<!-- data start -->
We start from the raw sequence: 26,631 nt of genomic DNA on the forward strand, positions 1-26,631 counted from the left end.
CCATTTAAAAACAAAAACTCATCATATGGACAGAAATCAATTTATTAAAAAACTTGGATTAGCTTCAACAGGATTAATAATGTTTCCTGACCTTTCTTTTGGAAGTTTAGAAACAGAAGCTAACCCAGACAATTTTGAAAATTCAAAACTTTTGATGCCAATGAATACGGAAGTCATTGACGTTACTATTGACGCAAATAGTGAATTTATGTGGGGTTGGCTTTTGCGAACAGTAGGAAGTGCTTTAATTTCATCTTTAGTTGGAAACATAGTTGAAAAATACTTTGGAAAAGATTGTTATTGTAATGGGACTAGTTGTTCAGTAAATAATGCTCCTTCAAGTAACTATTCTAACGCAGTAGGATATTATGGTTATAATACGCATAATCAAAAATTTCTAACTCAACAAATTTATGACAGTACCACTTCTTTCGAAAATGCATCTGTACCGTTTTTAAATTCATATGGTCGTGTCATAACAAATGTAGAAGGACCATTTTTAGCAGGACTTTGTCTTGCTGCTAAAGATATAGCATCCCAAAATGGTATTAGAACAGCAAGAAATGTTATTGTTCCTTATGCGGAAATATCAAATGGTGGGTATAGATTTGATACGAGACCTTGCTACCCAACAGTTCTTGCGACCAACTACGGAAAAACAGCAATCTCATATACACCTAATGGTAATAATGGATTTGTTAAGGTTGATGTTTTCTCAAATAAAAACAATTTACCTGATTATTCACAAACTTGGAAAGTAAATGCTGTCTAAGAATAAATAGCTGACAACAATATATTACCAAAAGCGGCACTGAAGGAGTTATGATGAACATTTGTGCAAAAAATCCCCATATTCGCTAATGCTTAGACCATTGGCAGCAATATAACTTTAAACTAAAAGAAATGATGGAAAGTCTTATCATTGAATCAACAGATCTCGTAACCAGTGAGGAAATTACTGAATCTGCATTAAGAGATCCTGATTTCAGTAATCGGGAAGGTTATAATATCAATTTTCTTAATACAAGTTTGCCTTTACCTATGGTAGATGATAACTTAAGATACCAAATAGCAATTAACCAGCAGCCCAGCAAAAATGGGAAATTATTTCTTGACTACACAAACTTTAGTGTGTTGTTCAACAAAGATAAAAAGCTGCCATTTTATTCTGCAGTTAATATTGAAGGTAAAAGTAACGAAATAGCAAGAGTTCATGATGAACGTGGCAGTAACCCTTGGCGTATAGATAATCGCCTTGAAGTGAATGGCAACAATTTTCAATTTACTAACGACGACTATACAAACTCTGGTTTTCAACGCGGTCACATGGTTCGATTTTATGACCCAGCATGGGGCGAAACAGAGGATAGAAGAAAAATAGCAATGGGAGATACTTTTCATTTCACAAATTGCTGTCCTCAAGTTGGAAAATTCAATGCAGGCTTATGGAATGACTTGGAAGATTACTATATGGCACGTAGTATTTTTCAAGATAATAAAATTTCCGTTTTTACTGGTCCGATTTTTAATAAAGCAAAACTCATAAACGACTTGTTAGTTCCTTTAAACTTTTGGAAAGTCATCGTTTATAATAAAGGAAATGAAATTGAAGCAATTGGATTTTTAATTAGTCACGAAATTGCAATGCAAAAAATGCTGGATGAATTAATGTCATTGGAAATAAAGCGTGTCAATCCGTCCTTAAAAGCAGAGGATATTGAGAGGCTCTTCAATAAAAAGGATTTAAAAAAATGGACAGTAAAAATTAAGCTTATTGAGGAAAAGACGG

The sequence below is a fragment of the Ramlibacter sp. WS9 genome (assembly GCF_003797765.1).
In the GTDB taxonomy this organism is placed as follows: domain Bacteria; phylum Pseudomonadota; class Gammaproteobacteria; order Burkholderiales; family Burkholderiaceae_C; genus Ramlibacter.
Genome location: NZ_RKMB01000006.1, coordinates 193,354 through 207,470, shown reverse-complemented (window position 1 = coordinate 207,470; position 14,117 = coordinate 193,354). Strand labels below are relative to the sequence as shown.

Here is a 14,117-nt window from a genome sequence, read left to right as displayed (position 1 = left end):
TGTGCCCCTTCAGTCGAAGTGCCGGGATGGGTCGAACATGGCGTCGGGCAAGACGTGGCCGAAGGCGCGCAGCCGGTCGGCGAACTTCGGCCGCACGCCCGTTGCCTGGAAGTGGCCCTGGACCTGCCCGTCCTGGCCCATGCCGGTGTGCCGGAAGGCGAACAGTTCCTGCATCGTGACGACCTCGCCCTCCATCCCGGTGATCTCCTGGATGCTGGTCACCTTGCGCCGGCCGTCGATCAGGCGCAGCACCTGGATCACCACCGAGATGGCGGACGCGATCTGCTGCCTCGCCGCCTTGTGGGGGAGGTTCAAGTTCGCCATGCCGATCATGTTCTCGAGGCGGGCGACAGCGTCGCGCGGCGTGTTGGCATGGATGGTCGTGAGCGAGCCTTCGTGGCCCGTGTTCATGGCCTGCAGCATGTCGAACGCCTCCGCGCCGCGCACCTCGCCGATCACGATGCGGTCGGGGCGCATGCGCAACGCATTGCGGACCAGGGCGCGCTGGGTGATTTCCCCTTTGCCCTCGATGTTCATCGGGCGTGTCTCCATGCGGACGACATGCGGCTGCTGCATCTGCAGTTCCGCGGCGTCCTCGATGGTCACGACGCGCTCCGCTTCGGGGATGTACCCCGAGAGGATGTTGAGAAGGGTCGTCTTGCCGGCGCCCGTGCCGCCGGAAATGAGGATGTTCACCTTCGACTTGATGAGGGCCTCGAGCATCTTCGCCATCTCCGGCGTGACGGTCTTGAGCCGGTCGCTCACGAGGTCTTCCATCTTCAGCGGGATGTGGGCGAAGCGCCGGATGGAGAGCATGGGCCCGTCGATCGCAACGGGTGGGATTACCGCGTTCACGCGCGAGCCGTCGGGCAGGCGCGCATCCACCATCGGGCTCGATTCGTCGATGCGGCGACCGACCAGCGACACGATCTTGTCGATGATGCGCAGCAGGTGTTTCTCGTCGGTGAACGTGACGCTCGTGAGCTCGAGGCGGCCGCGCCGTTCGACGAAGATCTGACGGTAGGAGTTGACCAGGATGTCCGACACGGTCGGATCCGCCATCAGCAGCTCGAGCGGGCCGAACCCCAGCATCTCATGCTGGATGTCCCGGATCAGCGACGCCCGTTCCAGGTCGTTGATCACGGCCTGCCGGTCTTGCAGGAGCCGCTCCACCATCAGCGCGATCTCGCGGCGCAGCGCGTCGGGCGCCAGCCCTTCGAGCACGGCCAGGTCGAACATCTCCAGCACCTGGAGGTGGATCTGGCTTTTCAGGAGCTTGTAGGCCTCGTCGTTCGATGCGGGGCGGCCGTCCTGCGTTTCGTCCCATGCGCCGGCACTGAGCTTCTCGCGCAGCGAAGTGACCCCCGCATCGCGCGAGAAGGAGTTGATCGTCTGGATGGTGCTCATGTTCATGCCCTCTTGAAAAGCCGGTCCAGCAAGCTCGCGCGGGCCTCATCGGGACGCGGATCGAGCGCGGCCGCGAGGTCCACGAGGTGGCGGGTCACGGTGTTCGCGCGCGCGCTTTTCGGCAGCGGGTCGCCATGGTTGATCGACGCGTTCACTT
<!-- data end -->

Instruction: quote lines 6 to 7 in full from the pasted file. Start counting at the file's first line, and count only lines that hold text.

Here is a 14,117-nt window from a genome sequence, read left to right as displayed (position 1 = left end):
TGTGCCCCTTCAGTCGAAGTGCCGGGATGGGTCGAACATGGCGTCGGGCAAGACGTGGCCGAAGGCGCGCAGCCGGTCGGCGAACTTCGGCCGCACGCCCGTTGCCTGGAAGTGGCCCTGGACCTGCCCGTCCTGGCCCATGCCGGTGTGCCGGAAGGCGAACAGTTCCTGCATCGTGACGACCTCGCCCTCCATCCCGGTGATCTCCTGGATGCTGGTCACCTTGCGCCGGCCGTCGATCAGGCGCAGCACCTGGATCACCACCGAGATGGCGGACGCGATCTGCTGCCTCGCCGCCTTGTGGGGGAGGTTCAAGTTCGCCATGCCGATCATGTTCTCGAGGCGGGCGACAGCGTCGCGCGGCGTGTTGGCATGGATGGTCGTGAGCGAGCCTTCGTGGCCCGTGTTCATGGCCTGCAGCATGTCGAACGCCTCCGCGCCGCGCACCTCGCCGATCACGATGCGGTCGGGGCGCATGCGCAACGCATTGCGGACCAGGGCGCGCTGGGTGATTTCCCCTTTGCCCTCGATGTTCATCGGGCGTGTCTCCATGCGGACGACATGCGGCTGCTGCATCTGCAGTTCCGCGGCGTCCTCGATGGTCACGACGCGCTCCGCTTCGGGGATGTACCCCGAGAGGATGTTGAGAAGGGTCGTCTTGCCGGCGCCCGTGCCGCCGGAAATGAGGATGTTCACCTTCGACTTGATGAGGGCCTCGAGCATCTTCGCCATCTCCGGCGTGACGGTCTTGAGCCGGTCGCTCACGAGGTCTTCCATCTTCAGCGGGATGTGGGCGAAGCGCCGGATGGAGAGCATGGGCCCGTCGATCGCAACGGGTGGGATTACCGCGTTCACGCGCGAGCCGTCGGGCAGGCGCGCATCCACCATCGGGCTCGATTCGTCGATGCGGCGACCGACCAGCGACACGATCTTGTCGATGATGCGCAGCAGGTGTTTCTCGTCGGTGAACGTGACGCTCGTGAGCTCGAGGCGGCCGCGCCGTTCGACGAAGATCTGACGGTAGGAGTTGACCAGGATGTCCGACACGGTCGGATCCGCCATCAGCAGCTCGAGCGGGCCGAACCCCAGCATCTCATGCTGGATGTCCCGGATCAGCGACGCCCGTTCCAGGTCGTTGATCACGGCCTGCCGGTCTTGCAGGAGCCGCTCCACCATCAGCGCGATCTCGCGGCGCAGCGCGTCGGGCGCCAGCCCTTCGAGCACGGCCAGGTCGAACATCTCCAGCACCTGGAGGTGGATCTGGCTTTTCAGGAGCTTGTAGGCCTCGTCGTTCGATGCGGGGCGGCCGTCCTGCGTTTCGTCCCATGCGCCGGCACTGAGCTTCTCGCGCAGCGAAGTGACCCCCGCATCGCGCGAGAAGGAGTTGATCGTCTGGATGGTGCTCATGTTCATGCCCTCTTGAAAAGCCGGTCCAGCAAGCTCGCGCGGGCCTCATCGGGACGCGGATCGAGCGCGGCCGCGAGGTCCACGAGGTGGCGGGTCACGGTGTTCGCGCGCGCGCTTTTCGGCAGCGGGTCGCCATGGTTGATCGACGCGTTCACTT